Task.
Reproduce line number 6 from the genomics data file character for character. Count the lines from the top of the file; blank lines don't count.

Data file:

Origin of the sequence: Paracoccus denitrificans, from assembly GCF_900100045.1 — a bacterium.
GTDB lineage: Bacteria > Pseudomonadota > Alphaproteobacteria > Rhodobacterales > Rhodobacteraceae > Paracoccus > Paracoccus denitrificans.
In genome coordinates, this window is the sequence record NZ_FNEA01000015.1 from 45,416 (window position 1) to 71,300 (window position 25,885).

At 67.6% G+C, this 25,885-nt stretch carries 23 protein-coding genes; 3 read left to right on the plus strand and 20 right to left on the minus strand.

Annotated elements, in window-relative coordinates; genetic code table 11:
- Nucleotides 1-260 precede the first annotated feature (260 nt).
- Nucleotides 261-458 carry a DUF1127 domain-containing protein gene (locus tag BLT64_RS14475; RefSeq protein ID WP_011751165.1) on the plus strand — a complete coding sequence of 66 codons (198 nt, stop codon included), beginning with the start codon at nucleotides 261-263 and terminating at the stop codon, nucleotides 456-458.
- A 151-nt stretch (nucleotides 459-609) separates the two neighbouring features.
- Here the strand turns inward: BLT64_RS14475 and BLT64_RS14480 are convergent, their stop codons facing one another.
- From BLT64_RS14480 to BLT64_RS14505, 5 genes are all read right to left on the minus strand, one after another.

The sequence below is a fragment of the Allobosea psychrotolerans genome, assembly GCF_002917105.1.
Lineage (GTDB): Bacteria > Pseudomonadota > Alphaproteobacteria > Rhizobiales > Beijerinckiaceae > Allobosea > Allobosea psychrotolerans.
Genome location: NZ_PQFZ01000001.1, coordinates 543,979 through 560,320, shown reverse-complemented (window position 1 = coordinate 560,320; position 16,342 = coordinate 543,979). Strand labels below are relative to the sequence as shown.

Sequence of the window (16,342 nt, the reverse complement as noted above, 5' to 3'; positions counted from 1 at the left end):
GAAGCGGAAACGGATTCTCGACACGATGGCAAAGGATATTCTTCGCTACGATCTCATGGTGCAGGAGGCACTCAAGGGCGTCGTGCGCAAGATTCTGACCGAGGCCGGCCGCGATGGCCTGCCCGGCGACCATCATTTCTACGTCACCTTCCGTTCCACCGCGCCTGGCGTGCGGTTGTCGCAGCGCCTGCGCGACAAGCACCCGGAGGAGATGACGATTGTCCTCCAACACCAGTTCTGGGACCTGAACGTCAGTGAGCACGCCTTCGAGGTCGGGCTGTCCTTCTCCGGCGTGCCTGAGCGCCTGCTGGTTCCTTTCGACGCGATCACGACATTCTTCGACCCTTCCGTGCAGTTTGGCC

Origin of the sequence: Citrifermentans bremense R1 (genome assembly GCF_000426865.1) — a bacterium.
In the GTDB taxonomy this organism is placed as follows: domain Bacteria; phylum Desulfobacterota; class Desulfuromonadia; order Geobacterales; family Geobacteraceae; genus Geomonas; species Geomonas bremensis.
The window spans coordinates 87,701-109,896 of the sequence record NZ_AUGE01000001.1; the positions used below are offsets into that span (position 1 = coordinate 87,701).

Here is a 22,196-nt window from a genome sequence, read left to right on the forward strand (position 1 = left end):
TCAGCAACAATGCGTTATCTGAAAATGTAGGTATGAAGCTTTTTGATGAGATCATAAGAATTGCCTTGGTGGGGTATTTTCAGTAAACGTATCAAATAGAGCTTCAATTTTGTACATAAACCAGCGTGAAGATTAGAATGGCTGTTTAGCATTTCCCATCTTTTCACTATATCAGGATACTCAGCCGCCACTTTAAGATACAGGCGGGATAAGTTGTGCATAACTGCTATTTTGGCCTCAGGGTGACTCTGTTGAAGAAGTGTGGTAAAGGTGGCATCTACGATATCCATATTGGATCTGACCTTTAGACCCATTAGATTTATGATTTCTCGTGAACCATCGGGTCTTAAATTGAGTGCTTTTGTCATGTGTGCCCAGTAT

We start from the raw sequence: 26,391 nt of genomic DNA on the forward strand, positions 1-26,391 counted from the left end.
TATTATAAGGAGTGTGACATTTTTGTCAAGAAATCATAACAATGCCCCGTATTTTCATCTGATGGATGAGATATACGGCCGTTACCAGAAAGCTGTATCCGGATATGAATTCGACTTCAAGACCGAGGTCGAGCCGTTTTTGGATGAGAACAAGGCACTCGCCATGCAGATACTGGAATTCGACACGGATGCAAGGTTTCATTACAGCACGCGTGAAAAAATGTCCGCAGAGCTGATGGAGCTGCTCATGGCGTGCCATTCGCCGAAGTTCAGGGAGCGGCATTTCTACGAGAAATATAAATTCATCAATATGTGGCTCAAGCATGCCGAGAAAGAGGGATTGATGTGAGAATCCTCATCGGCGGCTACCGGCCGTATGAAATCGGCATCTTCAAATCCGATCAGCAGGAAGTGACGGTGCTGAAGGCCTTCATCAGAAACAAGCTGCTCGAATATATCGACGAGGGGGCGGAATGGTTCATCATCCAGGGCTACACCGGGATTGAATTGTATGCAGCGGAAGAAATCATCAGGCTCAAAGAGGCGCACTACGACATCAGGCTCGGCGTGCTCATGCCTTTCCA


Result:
- Nucleotides 1-260 precede the first annotated feature (260 nt).